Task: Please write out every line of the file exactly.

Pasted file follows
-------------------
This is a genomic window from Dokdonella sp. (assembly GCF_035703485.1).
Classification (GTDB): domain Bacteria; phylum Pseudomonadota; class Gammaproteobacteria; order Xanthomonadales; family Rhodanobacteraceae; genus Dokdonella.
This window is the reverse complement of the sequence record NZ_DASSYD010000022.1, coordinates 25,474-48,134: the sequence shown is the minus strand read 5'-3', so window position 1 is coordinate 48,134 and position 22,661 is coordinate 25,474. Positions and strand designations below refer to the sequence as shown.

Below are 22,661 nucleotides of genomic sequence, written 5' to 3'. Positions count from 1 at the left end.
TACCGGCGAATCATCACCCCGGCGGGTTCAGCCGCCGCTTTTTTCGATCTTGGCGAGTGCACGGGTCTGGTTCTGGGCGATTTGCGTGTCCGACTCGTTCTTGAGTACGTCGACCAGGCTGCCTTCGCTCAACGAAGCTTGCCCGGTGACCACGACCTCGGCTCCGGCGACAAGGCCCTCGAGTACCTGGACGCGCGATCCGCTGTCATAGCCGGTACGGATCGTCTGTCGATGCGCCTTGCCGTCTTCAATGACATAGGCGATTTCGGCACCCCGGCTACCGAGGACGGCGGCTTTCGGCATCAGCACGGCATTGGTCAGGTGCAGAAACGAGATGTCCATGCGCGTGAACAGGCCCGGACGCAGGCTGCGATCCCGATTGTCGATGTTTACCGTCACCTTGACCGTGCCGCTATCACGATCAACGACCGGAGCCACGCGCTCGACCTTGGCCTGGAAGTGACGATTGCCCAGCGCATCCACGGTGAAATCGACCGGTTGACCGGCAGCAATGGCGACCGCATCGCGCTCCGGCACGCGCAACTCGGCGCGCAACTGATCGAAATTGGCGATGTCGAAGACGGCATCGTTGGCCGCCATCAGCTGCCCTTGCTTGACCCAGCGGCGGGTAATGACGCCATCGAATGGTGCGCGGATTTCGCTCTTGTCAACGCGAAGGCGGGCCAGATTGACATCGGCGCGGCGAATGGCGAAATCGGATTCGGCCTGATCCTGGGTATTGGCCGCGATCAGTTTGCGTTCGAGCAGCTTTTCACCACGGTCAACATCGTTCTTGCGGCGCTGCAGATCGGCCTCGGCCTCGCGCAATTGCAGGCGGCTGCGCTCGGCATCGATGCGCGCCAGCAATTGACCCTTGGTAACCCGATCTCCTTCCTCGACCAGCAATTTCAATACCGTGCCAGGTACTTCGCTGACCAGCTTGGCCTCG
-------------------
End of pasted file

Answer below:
This is a genomic window from Dokdonella sp. (assembly GCF_035703485.1).
Classification (GTDB): domain Bacteria; phylum Pseudomonadota; class Gammaproteobacteria; order Xanthomonadales; family Rhodanobacteraceae; genus Dokdonella.
This window is the reverse complement of the sequence record NZ_DASSYD010000022.1, coordinates 25,474-48,134: the sequence shown is the minus strand read 5'-3', so window position 1 is coordinate 48,134 and position 22,661 is coordinate 25,474. Positions and strand designations below refer to the sequence as shown.

Below are 22,661 nucleotides of genomic sequence, written 5' to 3'. Positions count from 1 at the left end.
TACCGGCGAATCATCACCCCGGCGGGTTCAGCCGCCGCTTTTTTCGATCTTGGCGAGTGCACGGGTCTGGTTCTGGGCGATTTGCGTGTCCGACTCGTTCTTGAGTACGTCGACCAGGCTGCCTTCGCTCAACGAAGCTTGCCCGGTGACCACGACCTCGGCTCCGGCGACAAGGCCCTCGAGTACCTGGACGCGCGATCCGCTGTCATAGCCGGTACGGATCGTCTGTCGATGCGCCTTGCCGTCTTCAATGACATAGGCGATTTCGGCACCCCGGCTACCGAGGACGGCGGCTTTCGGCATCAGCACGGCATTGGTCAGGTGCAGAAACGAGATGTCCATGCGCGTGAACAGGCCCGGACGCAGGCTGCGATCCCGATTGTCGATGTTTACCGTCACCTTGACCGTGCCGCTATCACGATCAACGACCGGAGCCACGCGCTCGACCTTGGCCTGGAAGTGACGATTGCCCAGCGCATCCACGGTGAAATCGACCGGTTGACCGGCAGCAATGGCGACCGCATCGCGCTCCGGCACGCGCAACTCGGCGCGCAACTGATCGAAATTGGCGATGTCGAAGACGGCATCGTTGGCCGCCATCAGCTGCCCTTGCTTGACCCAGCGGCGGGTAATGACGCCATCGAATGGTGCGCGGATTTCGCTCTTGTCAACGCGAAGGCGGGCCAGATTGACATCGGCGCGGCGAATGGCGAAATCGGATTCGGCCTGATCCTGGGTATTGGCCGCGATCAGTTTGCGTTCGAGCAGCTTTTCACCACGGTCAACATCGTTCTTGCGGCGCTGCAGATCGGCCTCGGCCTCGCGCAATTGCAGGCGGCTGCGCTCGGCATCGATGCGCGCCAGCAATTGACCCTTGGTAACCCGATCTCCTTCCTCGACCAGCAATTTCAATACCGTGCCAGGTACTTCGCTGACCAGCTTGGCCTCG